How To Protect Your Self-Cleaning Oven's Coating
Avoid scratching the interior of your oven. Even small abrasions--such as those caused by steel wool pads--can lead to bigger problems down the road. Use soft, non-abrasive cloth to wipe down the inside of your oven.
Do not use chemicals unless they are specially designed for self-cleaning ovens. Some chemicals--even commercial-grade oven cleaners--can damage the porcelain or ceramic coating inside your self-cleaning oven.
Use natural options when cleaning your oven without turning on the self-cleaning option. Combine water and baking soda to create a paste, then leave it on the dirty parts of the oven overnight for best results. Vinegar is also a good natural cleanser, and is also effective at removing odors.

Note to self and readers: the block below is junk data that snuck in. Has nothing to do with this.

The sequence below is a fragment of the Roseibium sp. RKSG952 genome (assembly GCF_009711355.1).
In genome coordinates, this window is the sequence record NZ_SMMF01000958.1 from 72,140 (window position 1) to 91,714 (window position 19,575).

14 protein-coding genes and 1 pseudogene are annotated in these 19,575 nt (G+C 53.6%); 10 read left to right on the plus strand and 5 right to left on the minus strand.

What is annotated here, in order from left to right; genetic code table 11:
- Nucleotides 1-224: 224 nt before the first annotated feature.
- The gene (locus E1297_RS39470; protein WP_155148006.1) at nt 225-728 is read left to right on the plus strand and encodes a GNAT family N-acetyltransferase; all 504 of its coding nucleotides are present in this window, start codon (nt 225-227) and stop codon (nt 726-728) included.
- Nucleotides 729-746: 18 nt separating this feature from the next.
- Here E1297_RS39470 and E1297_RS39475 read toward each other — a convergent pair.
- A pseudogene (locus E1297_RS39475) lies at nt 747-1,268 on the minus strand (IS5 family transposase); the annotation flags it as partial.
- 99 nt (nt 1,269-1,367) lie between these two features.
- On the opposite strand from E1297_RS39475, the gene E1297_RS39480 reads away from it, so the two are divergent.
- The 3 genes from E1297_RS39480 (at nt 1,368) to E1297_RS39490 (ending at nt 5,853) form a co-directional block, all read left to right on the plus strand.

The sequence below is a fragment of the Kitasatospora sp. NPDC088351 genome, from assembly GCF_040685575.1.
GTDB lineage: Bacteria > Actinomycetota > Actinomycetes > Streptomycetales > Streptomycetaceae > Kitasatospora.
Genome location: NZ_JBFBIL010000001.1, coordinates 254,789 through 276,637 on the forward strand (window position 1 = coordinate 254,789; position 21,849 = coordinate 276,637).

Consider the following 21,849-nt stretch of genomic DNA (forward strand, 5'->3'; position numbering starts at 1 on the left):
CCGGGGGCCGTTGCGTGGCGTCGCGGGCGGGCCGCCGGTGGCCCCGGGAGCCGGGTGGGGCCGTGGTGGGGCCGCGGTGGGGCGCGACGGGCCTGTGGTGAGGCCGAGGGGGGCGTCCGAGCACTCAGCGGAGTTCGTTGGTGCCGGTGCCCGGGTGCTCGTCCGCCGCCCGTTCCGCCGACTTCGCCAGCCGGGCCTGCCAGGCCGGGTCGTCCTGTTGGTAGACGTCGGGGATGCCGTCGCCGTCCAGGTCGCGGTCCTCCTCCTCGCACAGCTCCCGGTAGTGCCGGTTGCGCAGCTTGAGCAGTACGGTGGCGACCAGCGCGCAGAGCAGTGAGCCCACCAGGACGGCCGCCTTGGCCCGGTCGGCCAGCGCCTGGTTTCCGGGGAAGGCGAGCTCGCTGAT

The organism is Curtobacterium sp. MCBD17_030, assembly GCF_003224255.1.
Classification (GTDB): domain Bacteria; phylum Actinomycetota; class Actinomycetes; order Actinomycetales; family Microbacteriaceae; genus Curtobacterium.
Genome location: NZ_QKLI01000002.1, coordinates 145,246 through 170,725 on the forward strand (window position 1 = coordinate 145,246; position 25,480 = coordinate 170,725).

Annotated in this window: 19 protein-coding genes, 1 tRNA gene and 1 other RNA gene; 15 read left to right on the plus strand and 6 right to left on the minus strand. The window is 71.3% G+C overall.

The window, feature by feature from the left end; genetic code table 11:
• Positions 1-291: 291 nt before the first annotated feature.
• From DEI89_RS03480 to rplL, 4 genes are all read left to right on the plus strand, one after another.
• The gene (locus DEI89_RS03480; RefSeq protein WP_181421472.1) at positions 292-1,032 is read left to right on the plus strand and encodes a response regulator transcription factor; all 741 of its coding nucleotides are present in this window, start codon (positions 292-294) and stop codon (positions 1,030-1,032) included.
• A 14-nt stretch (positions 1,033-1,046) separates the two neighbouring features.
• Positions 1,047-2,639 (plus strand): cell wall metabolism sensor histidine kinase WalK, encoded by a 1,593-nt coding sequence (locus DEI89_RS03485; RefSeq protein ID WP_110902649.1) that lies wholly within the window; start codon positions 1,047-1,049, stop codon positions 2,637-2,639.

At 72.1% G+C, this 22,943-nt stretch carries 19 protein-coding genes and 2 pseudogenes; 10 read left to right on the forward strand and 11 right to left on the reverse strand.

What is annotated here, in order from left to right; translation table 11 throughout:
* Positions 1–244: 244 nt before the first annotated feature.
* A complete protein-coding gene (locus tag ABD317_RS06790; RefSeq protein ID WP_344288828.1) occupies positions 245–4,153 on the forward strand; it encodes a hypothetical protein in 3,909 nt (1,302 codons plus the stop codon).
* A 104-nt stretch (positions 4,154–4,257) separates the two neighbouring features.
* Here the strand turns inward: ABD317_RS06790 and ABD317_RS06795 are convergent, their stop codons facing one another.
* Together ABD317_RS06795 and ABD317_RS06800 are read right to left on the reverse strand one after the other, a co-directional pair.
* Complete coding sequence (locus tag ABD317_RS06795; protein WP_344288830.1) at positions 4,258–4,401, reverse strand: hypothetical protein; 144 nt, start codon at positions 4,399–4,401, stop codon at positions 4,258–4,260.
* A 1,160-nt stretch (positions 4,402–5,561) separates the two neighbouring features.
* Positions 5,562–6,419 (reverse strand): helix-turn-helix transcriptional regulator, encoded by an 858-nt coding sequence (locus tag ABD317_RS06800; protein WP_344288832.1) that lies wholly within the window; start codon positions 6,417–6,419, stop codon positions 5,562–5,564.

Place a piece of tin foil on the bottom of the oven cavity to catch spills. This will prevent baked on messes that can be difficult to remove. Make sure the foil does not touch any of the oven's heating elements as this could cause a fire.
Things You Will Need
- Soft cloths
- Baking soda
- Tin foil
- In some cases, the coating on your self-cleaning oven may be damaged beyond repair. Contact the manufacturer of your model to see if they sell oven cavity replacements; not all companies offer this option. You can also call an appliance repairman to see if he or she is able to replace the oven cavity using spare parts.
- An oven cavity is a major purchase, as it makes up a significant portion of the appliance itself. With new ranges costing as little as just a few hundred dollars, it may be more economical and a better use of your time to simply replace an oven with a worn out coating.